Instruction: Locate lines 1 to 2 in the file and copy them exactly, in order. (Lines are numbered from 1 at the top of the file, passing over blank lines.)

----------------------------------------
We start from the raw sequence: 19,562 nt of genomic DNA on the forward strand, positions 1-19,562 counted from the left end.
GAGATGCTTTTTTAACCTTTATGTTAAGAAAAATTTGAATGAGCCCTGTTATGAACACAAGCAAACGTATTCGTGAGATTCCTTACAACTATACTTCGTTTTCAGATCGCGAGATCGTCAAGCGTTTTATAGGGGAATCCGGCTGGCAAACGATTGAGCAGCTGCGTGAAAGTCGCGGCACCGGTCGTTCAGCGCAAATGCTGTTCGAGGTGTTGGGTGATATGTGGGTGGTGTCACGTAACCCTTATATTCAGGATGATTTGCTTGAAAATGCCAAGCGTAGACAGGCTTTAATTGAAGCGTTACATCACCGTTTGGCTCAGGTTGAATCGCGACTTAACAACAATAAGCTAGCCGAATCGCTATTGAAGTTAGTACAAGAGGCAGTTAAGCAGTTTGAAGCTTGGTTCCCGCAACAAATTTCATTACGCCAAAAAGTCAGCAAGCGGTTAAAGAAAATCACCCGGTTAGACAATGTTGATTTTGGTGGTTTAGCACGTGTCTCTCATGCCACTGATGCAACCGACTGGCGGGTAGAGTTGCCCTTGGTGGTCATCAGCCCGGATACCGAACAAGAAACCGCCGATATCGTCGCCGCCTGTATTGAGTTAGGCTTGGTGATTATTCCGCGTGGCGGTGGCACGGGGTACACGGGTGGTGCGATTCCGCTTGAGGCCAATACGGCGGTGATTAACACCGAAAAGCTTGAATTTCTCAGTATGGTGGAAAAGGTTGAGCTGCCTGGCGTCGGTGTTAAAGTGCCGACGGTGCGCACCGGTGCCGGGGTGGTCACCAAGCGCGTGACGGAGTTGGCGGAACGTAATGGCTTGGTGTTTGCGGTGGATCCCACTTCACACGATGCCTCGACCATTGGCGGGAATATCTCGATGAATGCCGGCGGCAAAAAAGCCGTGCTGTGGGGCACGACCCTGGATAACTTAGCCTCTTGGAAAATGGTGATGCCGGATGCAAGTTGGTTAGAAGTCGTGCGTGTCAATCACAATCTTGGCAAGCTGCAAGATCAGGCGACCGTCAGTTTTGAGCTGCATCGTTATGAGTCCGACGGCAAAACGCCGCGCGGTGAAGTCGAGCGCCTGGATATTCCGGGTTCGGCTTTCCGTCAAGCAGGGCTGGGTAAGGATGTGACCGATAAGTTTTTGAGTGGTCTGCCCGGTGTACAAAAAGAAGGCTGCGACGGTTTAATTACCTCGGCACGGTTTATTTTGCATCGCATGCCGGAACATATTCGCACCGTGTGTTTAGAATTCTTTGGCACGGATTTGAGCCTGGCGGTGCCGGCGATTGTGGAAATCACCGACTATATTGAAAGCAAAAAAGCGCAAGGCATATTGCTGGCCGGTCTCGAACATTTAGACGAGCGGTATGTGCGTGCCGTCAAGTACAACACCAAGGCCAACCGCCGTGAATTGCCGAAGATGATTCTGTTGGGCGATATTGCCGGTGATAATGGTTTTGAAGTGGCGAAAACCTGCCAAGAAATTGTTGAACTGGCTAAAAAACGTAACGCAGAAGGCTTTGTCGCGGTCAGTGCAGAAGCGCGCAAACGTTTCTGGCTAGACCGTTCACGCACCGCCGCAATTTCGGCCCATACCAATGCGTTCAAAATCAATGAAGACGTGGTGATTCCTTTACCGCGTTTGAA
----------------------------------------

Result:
We start from the raw sequence: 19,562 nt of genomic DNA on the forward strand, positions 1-19,562 counted from the left end.
GAGATGCTTTTTTAACCTTTATGTTAAGAAAAATTTGAATGAGCCCTGTTATGAACACAAGCAAACGTATTCGTGAGATTCCTTACAACTATACTTCGTTTTCAGATCGCGAGATCGTCAAGCGTTTTATAGGGGAATCCGGCTGGCAAACGATTGAGCAGCTGCGTGAAAGTCGCGGCACCGGTCGTTCAGCGCAAATGCTGTTCGAGGTGTTGGGTGATATGTGGGTGGTGTCACGTAACCCTTATATTCAGGATGATTTGCTTGAAAATGCCAAGCGTAGACAGGCTTTAATTGAAGCGTTACATCACCGTTTGGCTCAGGTTGAATCGCGACTTAACAACAATAAGCTAGCCGAATCGCTATTGAAGTTAGTACAAGAGGCAGTTAAGCAGTTTGAAGCTTGGTTCCCGCAACAAATTTCATTACGCCAAAAAGTCAGCAAGCGGTTAAAGAAAATCACCCGGTTAGACAATGTTGATTTTGGTGGTTTAGCACGTGTCTCTCATGCCACTGATGCAACCGACTGGCGGGTAGAGTTGCCCTTGGTGGTCATCAGCCCGGATACCGAACAAGAAACCGCCGATATCGTCGCCGCCTGTATTGAGTTAGGCTTGGTGATTATTCCGCGTGGCGGTGGCACGGGGTACACGGGTGGTGCGATTCCGCTTGAGGCCAATACGGCGGTGATTAACACCGAAAAGCTTGAATTTCTCAGTATGGTGGAAAAGGTTGAGCTGCCTGGCGTCGGTGTTAAAGTGCCGACGGTGCGCACCGGTGCCGGGGTGGTCACCAAGCGCGTGACGGAGTTGGCGGAACGTAATGGCTTGGTGTTTGCGGTGGATCCCACTTCACACGATGCCTCGACCATTGGCGGGAATATCTCGATGAATGCCGGCGGCAAAAAAGCCGTGCTGTGGGGCACGACCCTGGATAACTTAGCCTCTTGGAAAATGGTGATGCCGGATGCAAGTTGGTTAGAAGTCGTGCGTGTCAATCACAATCTTGGCAAGCTGCAAGATCAGGCGACCGTCAGTTTTGAGCTGCATCGTTATGAGTCCGACGGCAAAACGCCGCGCGGTGAAGTCGAGCGCCTGGATATTCCGGGTTCGGCTTTCCGTCAAGCAGGGCTGGGTAAGGATGTGACCGATAAGTTTTTGAGTGGTCTGCCCGGTGTACAAAAAGAAGGCTGCGACGGTTTAATTACCTCGGCACGGTTTATTTTGCATCGCATGCCGGAACATATTCGCACCGTGTGTTTAGAATTCTTTGGCACGGATTTGAGCCTGGCGGTGCCGGCGATTGTGGAAATCACCGACTATATTGAAAGCAAAAAAGCGCAAGGCATATTGCTGGCCGGTCTCGAACATTTAGACGAGCGGTATGTGCGTGCCGTCAAGTACAACACCAAGGCCAACCGCCGTGAATTGCCGAAGATGATTCTGTTGGGCGATATTGCCGGTGATAATGGTTTTGAAGTGGCGAAAACCTGCCAAGAAATTGTTGAACTGGCTAAAAAACGTAACGCAGAAGGCTTTGTCGCGGTCAGTGCAGAAGCGCGCAAACGTTTCTGGCTAGACCGTTCACGCACCGCCGCAATTTCGGCCCATACCAATGCGTTCAAAATCAATGAAGACGTGGTGATTCCTTTACCGCGTTTGAA